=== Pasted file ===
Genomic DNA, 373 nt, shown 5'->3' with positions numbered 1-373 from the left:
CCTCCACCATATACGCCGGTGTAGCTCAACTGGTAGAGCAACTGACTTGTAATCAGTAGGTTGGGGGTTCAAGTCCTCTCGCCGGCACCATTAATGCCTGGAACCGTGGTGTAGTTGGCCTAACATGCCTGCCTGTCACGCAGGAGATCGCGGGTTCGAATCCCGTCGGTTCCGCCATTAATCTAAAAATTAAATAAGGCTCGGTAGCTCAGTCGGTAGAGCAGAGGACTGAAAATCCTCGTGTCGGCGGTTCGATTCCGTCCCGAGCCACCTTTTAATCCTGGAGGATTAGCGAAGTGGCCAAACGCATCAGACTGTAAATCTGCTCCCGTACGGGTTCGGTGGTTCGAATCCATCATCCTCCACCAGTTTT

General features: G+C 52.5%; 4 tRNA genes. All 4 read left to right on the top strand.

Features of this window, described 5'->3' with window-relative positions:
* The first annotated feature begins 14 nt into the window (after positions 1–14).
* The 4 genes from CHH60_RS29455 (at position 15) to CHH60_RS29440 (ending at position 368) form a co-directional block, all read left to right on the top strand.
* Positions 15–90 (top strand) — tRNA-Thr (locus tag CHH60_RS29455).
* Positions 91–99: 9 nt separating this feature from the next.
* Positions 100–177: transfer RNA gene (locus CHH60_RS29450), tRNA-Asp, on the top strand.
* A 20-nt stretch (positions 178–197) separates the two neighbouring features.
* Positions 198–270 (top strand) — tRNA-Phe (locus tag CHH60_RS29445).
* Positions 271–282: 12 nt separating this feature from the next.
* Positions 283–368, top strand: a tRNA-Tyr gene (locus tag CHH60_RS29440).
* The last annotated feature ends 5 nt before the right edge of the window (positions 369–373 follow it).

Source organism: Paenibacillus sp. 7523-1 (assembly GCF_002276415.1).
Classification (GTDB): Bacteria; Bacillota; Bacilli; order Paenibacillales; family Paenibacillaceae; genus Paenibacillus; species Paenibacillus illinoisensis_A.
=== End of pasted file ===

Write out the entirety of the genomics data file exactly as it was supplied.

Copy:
Genomic DNA, 373 nt, shown 5'->3' with positions numbered 1-373 from the left:
CCTCCACCATATACGCCGGTGTAGCTCAACTGGTAGAGCAACTGACTTGTAATCAGTAGGTTGGGGGTTCAAGTCCTCTCGCCGGCACCATTAATGCCTGGAACCGTGGTGTAGTTGGCCTAACATGCCTGCCTGTCACGCAGGAGATCGCGGGTTCGAATCCCGTCGGTTCCGCCATTAATCTAAAAATTAAATAAGGCTCGGTAGCTCAGTCGGTAGAGCAGAGGACTGAAAATCCTCGTGTCGGCGGTTCGATTCCGTCCCGAGCCACCTTTTAATCCTGGAGGATTAGCGAAGTGGCCAAACGCATCAGACTGTAAATCTGCTCCCGTACGGGTTCGGTGGTTCGAATCCATCATCCTCCACCAGTTTT

General features: G+C 52.5%; 4 tRNA genes. All 4 read left to right on the top strand.

Features of this window, described 5'->3' with window-relative positions:
* The first annotated feature begins 14 nt into the window (after positions 1–14).
* The 4 genes from CHH60_RS29455 (at position 15) to CHH60_RS29440 (ending at position 368) form a co-directional block, all read left to right on the top strand.
* Positions 15–90 (top strand) — tRNA-Thr (locus tag CHH60_RS29455).
* Positions 91–99: 9 nt separating this feature from the next.
* Positions 100–177: transfer RNA gene (locus CHH60_RS29450), tRNA-Asp, on the top strand.
* A 20-nt stretch (positions 178–197) separates the two neighbouring features.
* Positions 198–270 (top strand) — tRNA-Phe (locus tag CHH60_RS29445).
* Positions 271–282: 12 nt separating this feature from the next.
* Positions 283–368, top strand: a tRNA-Tyr gene (locus tag CHH60_RS29440).
* The last annotated feature ends 5 nt before the right edge of the window (positions 369–373 follow it).

Source organism: Paenibacillus sp. 7523-1 (assembly GCF_002276415.1).
Classification (GTDB): Bacteria; Bacillota; Bacilli; order Paenibacillales; family Paenibacillaceae; genus Paenibacillus; species Paenibacillus illinoisensis_A.